There was also high-pull headgear, intended to intercept excessive maxillary descent and gummy smiles. Compliance was never good and it had limited benefit, so we have to resort to surgery as our only remedy for that.

    2. We never got distalization of the entire maxilla with headgear. With 16 hour a day wear, the most we could usually get was anchorage of the molars to decrowd the anteriors when premolar extraction was unavoidable.

    3. To my knowledge, there are no scientific studies that correlate chronic sinus problems with either extraction orthodontics or headgear. It is a figment of your imagination. Allergies and thus sinus problems usually occur with more age with a hyper-functional immune system. You must think that just because sinus problems usually surface AFTER orthodontics, orthodontics necessarily causes them. There is no causation.

    Too many cases were done by premolar and even molar extraction in the past, it is true. This started to change in the 1980s. It is impossible to do some orthodontic cases without extractions. Expansion has its limitations, especially in adults. Never having done orthodontics, you cannot comprehend that fact.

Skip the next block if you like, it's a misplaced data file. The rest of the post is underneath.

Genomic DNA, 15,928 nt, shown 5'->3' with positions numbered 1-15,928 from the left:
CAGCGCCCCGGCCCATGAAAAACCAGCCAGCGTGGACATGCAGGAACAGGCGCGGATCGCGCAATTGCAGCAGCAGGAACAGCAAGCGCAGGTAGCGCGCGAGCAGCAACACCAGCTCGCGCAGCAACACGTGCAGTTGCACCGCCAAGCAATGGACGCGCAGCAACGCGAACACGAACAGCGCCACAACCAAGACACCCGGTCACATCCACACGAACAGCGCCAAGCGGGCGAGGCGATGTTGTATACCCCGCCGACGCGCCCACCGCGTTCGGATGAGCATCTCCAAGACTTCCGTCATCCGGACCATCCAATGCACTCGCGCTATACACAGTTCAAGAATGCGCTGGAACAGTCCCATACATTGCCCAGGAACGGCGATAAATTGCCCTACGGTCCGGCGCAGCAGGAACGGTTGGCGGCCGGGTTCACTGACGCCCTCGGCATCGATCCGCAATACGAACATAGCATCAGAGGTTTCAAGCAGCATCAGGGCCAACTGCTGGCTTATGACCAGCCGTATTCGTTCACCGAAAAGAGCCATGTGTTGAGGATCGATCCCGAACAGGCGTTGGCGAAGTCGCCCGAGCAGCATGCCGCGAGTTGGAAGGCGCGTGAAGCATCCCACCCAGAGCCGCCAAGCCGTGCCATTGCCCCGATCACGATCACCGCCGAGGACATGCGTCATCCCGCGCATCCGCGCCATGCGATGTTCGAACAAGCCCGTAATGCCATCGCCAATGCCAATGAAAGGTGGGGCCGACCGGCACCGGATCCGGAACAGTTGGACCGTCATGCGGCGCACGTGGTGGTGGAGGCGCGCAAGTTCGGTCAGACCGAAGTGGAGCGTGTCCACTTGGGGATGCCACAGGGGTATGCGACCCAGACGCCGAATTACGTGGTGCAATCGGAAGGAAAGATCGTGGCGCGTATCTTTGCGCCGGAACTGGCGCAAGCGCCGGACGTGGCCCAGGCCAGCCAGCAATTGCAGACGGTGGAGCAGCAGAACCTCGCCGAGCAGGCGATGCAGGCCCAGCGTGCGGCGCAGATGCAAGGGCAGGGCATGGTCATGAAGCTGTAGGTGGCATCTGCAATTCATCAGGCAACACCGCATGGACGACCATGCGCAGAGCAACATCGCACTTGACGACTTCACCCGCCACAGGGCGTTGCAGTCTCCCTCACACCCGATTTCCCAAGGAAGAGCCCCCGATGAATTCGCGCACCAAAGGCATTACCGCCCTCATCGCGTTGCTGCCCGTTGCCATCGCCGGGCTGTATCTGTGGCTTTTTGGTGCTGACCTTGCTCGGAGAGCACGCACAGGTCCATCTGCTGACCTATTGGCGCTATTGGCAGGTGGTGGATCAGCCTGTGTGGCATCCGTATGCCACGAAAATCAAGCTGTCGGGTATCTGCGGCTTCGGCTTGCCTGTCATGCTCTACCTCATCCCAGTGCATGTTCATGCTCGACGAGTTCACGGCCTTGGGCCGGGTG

Mark Twain once wryly observed that it is easier to fool someone than convinced them that they have been fooled. You are the perfect example of what Twain was talking about.
  • Cindy Tarotreader
    commented 2021-05-01 06:47:50 -0700
    I think it is really sad how many dentists have commented on this with “why are we beating a dead horse” with this topic,”blaming your sinus issues on headgear is a far stretch”. It doesn’t take a genius to see that yes, this was wrong, the dentists even admit to it here in your comments, yet you’re just expected to turn a blind eye. Like it’s just too bad for you that dentistry has been taking a long time to come out of a mid evil time period… it’s still struggling to move past this.

    True professionals in any field will acknowledge when something from the past was wrong, but it should never be something that is callously swept under the rug. Your decrease in your quality of life, a life that you would have had, should non of this had been done deserves to be heard and if there are dentists and orthodontist worth their salt they will work to find ways to fix the wrongs that have been done in the past.

    The dental communities response here is truly disappointing but it reflects what so many of us know, that many of them are strictly in it for the money. There’s damn good ones out there, but they are harder to find than the egotistical money sucking versions in dentistry.
  • Kim Henry
    commented 2020-08-26 18:50:50 -0700